Watching the congregation from pulpit and chair, ministers soon learn, if they didn't know before, that many people sit in the same seat, or at least nearly the same seat, week after week. And when they've come as a couple to church, and one of them dies, the other, after an absence, returns to church and usually sits in a different part of the sanctuary. It's just too painful to sit in the old place where one sat with one's beloved, by one's self. So they make a change.
(There are exceptions to this rule, of course. The one I remember most vividly was a woman who had been attending the same New England Unitarian church for nearly her whole life, and when she lost her husband of nearly 50 years, she began a practice of hanging out in the vestibule with the ministers until a stranger came in, then attaching herself to that stranger and asking them to sit with her. Sometime during the service she would confess to that stranger that when her husband died, she had tried all other parts of the sanctuary and didn't like any of them and then had decided that what would make her old seat, "new" was to invite a newcomer to sit in it. She always thanked them, invited them to coffee hour, introduced them around, and disappeared. That church had a good retention rate of visitors, and every new member class produced at least one, usually several people who told that story of being welcomed and made to feel useful on their first visit.)
These past few weeks a newly widowed woman has come back to church, and she has also tried new places to sit in the sanctuary. Last week she found a seat in a nearly empty section of the sanctuary only to discover that it fills up late with young adults and their babies. (Ministers see all these little dramas...you don't think we notice, but we notice everything.) But this week, I was gratified to see, that she was sitting in a new place with another widow...a woman who, this time two years ago, had to find herself a new place of sanctuary in the sanctuary.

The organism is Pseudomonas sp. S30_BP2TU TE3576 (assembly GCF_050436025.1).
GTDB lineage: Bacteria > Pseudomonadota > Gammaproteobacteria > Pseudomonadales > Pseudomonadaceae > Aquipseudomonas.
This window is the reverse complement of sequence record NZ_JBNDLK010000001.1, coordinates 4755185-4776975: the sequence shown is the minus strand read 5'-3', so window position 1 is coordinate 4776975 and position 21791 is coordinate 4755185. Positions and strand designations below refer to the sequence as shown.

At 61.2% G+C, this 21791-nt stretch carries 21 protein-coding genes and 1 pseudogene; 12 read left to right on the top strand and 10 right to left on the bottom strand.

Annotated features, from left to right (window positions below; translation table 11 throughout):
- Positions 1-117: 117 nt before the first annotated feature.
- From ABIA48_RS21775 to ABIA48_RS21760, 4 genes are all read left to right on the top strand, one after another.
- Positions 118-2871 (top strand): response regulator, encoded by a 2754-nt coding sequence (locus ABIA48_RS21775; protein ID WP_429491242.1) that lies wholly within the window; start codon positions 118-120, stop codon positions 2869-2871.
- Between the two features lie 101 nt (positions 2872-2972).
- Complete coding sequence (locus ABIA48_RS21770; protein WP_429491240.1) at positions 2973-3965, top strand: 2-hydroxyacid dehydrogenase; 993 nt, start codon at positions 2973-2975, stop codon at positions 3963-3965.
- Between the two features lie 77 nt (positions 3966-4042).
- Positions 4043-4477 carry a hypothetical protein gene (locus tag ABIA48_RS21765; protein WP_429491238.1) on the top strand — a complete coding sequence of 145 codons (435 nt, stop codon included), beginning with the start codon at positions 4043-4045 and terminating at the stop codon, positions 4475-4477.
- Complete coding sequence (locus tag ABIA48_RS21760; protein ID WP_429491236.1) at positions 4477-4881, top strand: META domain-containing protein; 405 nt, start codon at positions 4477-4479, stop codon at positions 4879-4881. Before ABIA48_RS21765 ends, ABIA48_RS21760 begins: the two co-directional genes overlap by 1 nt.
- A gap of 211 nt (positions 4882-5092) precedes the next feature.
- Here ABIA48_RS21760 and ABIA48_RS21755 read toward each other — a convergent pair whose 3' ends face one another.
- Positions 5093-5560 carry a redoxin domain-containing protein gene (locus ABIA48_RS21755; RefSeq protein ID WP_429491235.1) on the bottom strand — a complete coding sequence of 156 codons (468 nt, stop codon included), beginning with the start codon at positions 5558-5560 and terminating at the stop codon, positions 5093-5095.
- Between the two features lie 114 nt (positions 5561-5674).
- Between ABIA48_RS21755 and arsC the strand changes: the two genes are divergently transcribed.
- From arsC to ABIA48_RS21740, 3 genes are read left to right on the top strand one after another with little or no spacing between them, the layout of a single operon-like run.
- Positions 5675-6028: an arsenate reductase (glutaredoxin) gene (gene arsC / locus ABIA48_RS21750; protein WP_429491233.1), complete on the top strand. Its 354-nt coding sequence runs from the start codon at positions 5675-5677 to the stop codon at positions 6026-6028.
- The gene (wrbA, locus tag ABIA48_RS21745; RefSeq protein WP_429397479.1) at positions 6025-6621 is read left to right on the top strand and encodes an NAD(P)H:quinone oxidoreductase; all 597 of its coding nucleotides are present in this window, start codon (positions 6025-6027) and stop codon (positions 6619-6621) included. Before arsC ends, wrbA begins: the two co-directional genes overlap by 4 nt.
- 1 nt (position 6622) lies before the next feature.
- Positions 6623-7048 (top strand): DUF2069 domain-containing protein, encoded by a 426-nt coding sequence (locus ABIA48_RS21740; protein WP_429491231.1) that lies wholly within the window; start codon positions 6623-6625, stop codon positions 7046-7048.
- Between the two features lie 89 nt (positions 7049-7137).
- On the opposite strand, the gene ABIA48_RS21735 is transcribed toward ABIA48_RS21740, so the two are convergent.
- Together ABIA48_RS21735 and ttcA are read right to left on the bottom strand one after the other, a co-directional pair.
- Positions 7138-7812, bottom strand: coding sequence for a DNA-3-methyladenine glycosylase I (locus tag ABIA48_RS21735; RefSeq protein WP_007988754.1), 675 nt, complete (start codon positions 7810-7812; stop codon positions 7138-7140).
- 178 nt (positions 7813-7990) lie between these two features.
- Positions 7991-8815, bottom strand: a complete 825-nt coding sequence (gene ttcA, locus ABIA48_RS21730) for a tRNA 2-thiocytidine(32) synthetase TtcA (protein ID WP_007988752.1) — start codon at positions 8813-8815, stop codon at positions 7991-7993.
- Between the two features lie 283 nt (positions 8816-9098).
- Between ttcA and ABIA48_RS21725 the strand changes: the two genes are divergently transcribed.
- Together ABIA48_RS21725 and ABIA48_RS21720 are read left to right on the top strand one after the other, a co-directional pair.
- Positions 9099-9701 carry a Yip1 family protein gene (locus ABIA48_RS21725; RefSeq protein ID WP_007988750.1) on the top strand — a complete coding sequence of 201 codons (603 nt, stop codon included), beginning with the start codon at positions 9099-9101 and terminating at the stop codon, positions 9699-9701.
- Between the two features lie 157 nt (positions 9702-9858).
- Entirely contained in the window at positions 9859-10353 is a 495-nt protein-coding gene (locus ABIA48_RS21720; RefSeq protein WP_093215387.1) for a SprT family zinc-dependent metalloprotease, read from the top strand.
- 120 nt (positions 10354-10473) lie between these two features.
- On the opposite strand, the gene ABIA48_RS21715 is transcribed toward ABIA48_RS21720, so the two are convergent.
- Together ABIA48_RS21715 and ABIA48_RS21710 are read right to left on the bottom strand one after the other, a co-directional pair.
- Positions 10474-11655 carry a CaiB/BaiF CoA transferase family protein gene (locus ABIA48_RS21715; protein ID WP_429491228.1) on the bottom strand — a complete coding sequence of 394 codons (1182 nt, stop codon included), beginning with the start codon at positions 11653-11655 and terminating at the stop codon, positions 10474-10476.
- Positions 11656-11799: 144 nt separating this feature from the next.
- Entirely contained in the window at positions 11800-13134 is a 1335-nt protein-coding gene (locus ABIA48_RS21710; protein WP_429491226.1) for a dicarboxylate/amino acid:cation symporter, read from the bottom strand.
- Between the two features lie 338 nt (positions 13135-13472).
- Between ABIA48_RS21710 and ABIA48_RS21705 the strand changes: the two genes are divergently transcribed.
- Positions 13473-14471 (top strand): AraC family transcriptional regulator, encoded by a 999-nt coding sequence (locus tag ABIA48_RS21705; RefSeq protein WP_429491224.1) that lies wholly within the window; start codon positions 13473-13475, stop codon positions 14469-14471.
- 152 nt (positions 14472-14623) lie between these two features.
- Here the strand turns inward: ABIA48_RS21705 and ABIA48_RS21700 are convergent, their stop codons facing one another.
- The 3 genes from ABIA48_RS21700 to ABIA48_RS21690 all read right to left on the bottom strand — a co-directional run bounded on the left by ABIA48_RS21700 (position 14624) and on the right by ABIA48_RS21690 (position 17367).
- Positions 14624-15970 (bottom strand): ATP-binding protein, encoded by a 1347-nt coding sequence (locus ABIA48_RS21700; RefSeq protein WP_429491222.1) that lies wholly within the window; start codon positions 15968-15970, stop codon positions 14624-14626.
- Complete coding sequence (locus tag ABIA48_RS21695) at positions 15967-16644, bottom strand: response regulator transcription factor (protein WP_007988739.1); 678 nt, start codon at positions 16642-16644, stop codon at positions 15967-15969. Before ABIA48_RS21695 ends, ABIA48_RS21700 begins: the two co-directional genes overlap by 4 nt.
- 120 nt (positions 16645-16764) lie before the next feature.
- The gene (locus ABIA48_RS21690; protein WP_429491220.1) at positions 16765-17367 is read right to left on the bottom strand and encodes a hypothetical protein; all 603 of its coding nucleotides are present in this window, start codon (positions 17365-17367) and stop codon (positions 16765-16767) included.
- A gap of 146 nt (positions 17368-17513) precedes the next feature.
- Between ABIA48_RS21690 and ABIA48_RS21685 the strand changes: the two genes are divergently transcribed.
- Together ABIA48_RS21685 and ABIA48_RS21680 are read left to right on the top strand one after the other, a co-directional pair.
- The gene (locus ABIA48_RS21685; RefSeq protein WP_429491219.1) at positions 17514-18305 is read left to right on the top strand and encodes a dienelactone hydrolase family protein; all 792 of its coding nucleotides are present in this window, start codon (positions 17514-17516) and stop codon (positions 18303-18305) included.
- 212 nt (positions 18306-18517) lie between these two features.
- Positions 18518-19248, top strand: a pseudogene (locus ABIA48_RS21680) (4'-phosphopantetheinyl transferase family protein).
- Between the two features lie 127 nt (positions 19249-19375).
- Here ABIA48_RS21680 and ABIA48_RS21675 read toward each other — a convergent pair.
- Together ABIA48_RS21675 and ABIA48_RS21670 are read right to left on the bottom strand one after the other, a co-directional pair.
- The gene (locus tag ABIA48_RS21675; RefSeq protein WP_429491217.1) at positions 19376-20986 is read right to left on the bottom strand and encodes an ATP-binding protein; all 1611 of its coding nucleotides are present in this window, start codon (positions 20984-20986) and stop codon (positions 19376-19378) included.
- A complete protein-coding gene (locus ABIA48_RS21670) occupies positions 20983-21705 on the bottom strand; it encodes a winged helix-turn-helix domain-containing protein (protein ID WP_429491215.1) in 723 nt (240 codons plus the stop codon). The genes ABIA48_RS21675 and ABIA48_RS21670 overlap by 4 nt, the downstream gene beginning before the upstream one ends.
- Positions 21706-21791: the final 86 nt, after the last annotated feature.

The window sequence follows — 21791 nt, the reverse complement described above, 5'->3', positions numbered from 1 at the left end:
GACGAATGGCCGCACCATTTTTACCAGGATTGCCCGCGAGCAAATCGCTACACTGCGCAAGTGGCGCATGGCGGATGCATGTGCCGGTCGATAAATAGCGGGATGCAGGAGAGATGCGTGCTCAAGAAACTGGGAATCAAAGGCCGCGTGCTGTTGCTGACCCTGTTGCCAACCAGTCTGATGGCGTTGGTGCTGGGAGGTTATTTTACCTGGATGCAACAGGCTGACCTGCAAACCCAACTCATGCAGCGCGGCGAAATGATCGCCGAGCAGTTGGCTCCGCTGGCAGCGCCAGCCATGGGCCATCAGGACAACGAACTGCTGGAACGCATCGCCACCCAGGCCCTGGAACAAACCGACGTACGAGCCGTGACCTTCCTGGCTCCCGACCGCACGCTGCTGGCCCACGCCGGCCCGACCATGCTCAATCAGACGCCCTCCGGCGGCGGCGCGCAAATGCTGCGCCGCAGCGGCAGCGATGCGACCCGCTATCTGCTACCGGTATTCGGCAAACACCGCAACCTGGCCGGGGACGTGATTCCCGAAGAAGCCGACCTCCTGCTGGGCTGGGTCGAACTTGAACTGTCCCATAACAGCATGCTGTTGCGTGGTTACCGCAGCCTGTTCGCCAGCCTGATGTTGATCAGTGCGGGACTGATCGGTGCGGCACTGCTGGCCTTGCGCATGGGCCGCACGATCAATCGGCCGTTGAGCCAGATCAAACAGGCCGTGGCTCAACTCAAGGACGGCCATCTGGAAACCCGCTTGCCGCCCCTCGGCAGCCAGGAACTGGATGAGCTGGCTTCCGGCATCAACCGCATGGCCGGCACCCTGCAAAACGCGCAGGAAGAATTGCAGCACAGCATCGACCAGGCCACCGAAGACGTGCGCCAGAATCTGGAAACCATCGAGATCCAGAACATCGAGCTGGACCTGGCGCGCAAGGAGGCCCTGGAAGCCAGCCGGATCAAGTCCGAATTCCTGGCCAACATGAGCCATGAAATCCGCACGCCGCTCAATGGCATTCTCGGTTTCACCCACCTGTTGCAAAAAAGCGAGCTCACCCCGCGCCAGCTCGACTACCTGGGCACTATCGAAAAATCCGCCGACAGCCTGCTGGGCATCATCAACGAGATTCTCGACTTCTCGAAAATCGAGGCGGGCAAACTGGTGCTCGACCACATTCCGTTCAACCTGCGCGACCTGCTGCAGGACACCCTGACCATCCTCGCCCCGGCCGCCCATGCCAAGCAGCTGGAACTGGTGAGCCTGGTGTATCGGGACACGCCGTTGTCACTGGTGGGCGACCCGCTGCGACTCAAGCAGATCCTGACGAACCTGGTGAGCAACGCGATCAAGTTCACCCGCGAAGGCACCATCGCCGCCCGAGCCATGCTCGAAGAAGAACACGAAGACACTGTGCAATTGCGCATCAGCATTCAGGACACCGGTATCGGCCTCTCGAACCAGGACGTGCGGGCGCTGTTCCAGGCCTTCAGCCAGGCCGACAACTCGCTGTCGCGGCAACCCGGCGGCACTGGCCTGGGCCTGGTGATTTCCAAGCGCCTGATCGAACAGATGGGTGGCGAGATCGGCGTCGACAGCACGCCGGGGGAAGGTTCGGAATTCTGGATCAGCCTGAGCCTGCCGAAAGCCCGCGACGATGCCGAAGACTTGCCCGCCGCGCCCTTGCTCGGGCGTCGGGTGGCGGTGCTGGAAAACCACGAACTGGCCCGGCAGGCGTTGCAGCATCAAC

This is a big church, and most people are a part of a discrete sub-group and of course, ministers don't know everything but I didn't think that these two women knew each other. But somehow, they got together and they sat together during a mother's day service without the spouse who was, for each of them, the center of their lives and even their motherhood. Somehow the larger community that is the church worked its little magic, and this minister saw it and found it very, very good.